Since 2015, West Virginia prisons have sent more than $57.1 million out of state to pay for food served in its prisons. Privatizing prison food has resulted in poorer food quality and worse health outcomes. A 2022 class-action lawsuit filed against the Department of Corrections and Rehabilitation (DCR) alleged unconstitutional conditions of confinement, including the serving of rotten food and inadequate portions. The complaint included sworn affidavits from four correctional officers at the jail who said that residents were “regularly served spoiled milk for breakfast” and “commonly given what appeared to be undercooked or rotten meat.”
The WVCBP’s new report examines the impacts of cheap food on the health of those incarcerated in our state’s prisons. A 2016 Bureau of Justice Statistics report found people behind bars “suffer from higher rates of diabetes and heart disease than the general public, conditions caused or at minimum exacerbated by the typical prison diet.” Those results mirrored what WVCBP researchers learned from formerly- and currently-incarcerated West Virginians. One man who had been prescribed a medical diet for kidney disease by the prison medical provider found that the dining service would not accommodate his medical needs. These health conditions developed in prisons come home to our communities, since roughly 3,200 West Virginians leave prisons each year.
The report was authored by WVCBP criminal legal policy analyst, Sara Whitaker, and criminal legal policy fellow, Teri Castle. Ms. Castle shared her own experiences from Lakin Correctional Center via first-person accounts throughout the brief.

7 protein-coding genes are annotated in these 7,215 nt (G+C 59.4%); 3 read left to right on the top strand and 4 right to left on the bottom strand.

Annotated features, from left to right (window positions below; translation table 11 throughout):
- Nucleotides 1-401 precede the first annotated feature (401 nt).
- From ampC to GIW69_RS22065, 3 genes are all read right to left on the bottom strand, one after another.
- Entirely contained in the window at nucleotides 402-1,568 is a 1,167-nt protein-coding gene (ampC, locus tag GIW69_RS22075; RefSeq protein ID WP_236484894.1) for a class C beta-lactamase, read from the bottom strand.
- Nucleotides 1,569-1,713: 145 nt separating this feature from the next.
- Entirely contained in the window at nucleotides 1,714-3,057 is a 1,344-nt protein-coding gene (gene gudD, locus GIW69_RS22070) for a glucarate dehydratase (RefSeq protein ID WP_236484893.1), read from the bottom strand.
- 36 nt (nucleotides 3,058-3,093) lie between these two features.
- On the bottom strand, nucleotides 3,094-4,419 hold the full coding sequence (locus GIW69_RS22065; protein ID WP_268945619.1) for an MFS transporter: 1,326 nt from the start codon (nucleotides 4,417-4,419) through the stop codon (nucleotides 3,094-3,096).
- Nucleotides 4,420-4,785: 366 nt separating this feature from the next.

“Since coming home, I have lost 40 pounds and reversed my pre-diabetes. I no longer need laxatives or blood pressure pills. My overall health has greatly improved. People who are still in prison don’t have options to change their food or exercise routine. They can only eat, drink, and exercise at the leave of the prison they are in.” -Teri Castle
Privatized prison food has resulted in a profit motive guiding the quality and quantity of food rather than the needs of people who live in our jails and prisons. Since 2015, West Virginia has sent more than tens of millions out of state to pay for the food served in its prison, despite legislation passed in 2019 requiring state-funded institutions to purchase at least five percent of their fresh food from West Virginia producers. According to the Department of Agriculture, DCR has failed to submit any required documentation to the agency since 2019. Worse, DCR actively profits when incarcerated people are forced to buy food from the commissary that is not available for free from the kitchen. Under contract, DCR gets a 10-20 percent cut of all sales from the prison commissary.
“Prison food is one example of how government agencies pay out-of-state companies millions of dollars for a low-quality product. When we add up the harms created by privatized prison food service, we see that West Virginians end up paying more for less.” – Sara Whitaker
You can read the full report here.
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